Heartbleed woke everyone up to the risks that open source software can pose if the management, development and design of the software isn’t up to par. Earlier this month OpenSSL released a roadmap the was very self-critical of the current state of the project and how they intend to get it back on track.
Realistically, who can blame the project? With just one full time employee and a mere $2,000 in donations per year compared to millions of OpenSSL deployments. But if you were a CISO purchasing software from a company with similar resources, it might be viewed as a risky move to say the least. The good news is some of the major tech companies are stepping in to provide better funding for the project through the Core Infrastructure Initiative and will greatly help OpenSSL and OpenSSH projects respectively.
Despite this, Google has decided to create a fork of the OpenSSL project named BoringSSL. Apparently managing over 70 patches - and a lot more expected in the future - made it difficult to maintain consistency across multiple code bases and is becoming a security issue. Google isn’t trying to upend open source it just simply needs a solution that works more efficiently and securely with its Android and Chrome products.
Like for Google, Heartbleed has been the trigger for many companies to reevaluate how they use and manage open source technologies – both in their products and within their organization. My pitch here isn’t that open source is bad – it can be very good and I use it all the time. Rather it’s a call to action for CISO’s asking them to take another look at the critical but often forgotten infrastructure that their business is riding on, especially when it is something as ubiquitous and critical as encryption technologies like SSL/TLS, SSH, etc.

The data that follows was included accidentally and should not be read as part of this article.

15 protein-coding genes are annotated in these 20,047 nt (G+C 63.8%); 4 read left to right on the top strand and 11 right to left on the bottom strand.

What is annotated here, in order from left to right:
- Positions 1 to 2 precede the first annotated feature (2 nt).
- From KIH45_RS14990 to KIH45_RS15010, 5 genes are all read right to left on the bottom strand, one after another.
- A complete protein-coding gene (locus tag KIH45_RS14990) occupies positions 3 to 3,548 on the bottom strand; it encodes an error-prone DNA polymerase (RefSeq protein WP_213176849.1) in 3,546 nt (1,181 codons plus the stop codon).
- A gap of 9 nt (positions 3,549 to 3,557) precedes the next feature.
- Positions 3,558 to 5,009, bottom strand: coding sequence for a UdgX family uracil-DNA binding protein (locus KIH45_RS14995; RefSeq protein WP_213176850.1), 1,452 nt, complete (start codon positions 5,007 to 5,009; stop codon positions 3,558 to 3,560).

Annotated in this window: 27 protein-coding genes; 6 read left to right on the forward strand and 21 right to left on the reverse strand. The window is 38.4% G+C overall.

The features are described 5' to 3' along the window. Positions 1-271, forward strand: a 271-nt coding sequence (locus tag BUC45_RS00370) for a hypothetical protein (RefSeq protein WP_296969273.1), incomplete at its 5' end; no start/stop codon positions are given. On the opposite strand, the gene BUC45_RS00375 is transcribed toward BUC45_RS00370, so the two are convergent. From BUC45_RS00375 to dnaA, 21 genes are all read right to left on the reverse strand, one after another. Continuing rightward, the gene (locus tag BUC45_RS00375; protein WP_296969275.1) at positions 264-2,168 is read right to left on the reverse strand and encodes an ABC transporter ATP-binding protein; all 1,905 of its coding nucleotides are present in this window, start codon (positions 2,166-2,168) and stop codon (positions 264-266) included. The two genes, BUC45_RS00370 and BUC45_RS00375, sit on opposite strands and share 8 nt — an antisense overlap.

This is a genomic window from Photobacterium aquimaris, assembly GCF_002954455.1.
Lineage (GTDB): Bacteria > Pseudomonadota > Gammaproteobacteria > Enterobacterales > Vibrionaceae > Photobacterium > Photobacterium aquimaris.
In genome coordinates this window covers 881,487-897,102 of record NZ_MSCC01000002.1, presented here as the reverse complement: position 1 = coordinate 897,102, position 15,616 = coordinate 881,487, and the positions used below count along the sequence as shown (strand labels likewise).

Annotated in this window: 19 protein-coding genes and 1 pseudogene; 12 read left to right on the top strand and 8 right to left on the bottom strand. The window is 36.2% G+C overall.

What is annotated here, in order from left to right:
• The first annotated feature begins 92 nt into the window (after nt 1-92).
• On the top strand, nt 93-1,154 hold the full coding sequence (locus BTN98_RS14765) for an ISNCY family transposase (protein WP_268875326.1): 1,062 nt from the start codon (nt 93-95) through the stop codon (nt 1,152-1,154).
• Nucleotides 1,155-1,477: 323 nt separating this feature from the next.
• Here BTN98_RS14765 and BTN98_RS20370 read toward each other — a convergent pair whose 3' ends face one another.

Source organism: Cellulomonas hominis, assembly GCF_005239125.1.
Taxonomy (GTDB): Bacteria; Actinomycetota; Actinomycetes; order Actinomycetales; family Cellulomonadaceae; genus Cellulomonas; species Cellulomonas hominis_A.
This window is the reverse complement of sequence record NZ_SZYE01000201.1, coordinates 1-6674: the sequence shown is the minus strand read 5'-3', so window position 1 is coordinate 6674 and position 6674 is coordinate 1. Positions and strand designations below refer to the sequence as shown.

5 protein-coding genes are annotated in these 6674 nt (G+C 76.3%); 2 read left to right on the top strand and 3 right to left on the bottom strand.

Here are some key questions to ask:
- Does either a vendor or internal resources properly support my open source software or am I relying solely on someone’s good will?
- Are my enterprise open source technologies properly managed?
- Can I rapidly respond to vulnerabilities by rotating keys or updating to new versions?
- Do I know who is using what?
- Do I know who has access to what?
- Can I tell if someone has done something malicious?
For enterprises that use Secure Shell – which is pretty much everyone – here is a good place to start.